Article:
Occasionally, someone asks if contrasting or conflicting literature reports require reference or comment. The
answer is yes, if these are important publications. Others that read your work surely know the literature, and
will recognize when you avoid certain references, especially significant reports. Better to address them in
your manuscript and tell the reader why your stance is correct.
There are two strategies to argue your position, depending on the strength of your 'opponents' position. If the
other author has a strong argument, attack it first, and then explain why your position is superior. After
reading two similar arguments in succession, people will generally favor the second. Additionally, you need to
continue your discussion, linking the current paragraph to the next, and when you first explain your position,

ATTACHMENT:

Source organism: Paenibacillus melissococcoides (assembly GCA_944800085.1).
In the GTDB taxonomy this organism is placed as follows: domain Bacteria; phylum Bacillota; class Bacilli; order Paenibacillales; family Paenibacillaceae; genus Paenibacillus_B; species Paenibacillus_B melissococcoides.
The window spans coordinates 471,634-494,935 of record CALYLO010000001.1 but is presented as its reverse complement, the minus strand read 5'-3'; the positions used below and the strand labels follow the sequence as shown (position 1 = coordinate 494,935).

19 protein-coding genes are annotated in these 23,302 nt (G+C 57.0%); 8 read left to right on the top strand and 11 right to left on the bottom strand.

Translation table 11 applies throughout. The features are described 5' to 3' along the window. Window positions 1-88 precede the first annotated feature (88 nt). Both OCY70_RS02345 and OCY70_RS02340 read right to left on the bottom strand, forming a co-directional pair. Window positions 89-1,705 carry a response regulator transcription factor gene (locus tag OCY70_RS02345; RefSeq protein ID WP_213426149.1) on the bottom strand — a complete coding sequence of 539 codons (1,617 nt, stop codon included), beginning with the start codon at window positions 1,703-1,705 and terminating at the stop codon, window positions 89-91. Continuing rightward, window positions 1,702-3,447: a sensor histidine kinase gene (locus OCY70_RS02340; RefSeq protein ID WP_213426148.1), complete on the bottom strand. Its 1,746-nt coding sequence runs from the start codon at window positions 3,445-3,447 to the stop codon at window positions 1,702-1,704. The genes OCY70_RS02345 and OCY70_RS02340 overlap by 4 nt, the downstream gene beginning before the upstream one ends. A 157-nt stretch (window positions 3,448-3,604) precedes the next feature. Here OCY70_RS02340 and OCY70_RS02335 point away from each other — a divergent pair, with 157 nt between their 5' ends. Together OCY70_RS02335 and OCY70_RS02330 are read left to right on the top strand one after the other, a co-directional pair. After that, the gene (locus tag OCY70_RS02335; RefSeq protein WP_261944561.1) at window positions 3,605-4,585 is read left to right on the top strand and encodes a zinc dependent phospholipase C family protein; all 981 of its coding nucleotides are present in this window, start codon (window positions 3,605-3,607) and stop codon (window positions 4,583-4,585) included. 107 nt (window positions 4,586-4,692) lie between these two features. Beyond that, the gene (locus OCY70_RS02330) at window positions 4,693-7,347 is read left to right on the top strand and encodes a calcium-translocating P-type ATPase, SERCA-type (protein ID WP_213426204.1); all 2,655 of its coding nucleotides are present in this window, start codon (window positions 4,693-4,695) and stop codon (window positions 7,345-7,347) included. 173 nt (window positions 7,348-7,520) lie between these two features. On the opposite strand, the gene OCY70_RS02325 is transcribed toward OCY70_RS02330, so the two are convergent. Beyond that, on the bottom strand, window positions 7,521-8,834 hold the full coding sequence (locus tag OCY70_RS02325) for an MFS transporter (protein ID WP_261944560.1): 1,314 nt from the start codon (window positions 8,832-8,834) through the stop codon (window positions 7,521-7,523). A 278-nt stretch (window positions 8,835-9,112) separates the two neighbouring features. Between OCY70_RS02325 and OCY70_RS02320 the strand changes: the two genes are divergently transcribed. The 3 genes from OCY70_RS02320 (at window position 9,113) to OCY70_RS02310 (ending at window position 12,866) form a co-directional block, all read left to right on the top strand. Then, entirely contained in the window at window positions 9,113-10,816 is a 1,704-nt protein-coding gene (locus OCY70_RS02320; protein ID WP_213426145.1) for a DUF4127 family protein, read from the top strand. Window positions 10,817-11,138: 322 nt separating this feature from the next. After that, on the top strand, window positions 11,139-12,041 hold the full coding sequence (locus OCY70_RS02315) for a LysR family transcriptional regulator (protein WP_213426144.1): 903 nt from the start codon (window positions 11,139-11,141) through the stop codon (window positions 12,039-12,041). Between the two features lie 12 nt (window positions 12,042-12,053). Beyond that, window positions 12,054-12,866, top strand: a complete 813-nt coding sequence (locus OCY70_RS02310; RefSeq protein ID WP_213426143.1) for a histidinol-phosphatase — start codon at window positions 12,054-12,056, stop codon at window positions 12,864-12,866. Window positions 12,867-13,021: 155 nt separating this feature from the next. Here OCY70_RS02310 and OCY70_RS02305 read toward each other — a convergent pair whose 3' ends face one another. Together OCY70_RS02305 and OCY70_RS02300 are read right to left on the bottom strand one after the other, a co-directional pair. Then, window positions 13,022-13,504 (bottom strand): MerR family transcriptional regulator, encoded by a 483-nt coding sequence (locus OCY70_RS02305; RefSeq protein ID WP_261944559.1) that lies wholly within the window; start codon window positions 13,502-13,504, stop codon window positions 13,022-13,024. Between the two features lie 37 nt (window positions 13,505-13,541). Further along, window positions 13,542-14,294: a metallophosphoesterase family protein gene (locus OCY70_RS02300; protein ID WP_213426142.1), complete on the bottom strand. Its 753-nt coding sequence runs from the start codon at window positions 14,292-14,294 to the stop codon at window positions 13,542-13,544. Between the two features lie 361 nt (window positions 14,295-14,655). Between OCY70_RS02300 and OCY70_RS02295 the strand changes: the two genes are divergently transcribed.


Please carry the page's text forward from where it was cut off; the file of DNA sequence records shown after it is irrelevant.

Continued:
and then discuss opponent's position, you must return to your own argument to make a connection in your
essay. By awkwardly framing your opponents position with your own, your writing appears tenuous, lacking
confidence. In regards to the second argument strategy, where your opponent's argument is weak, you might
mention it using merely a sentence or two somewhere in the middle of your discussion.
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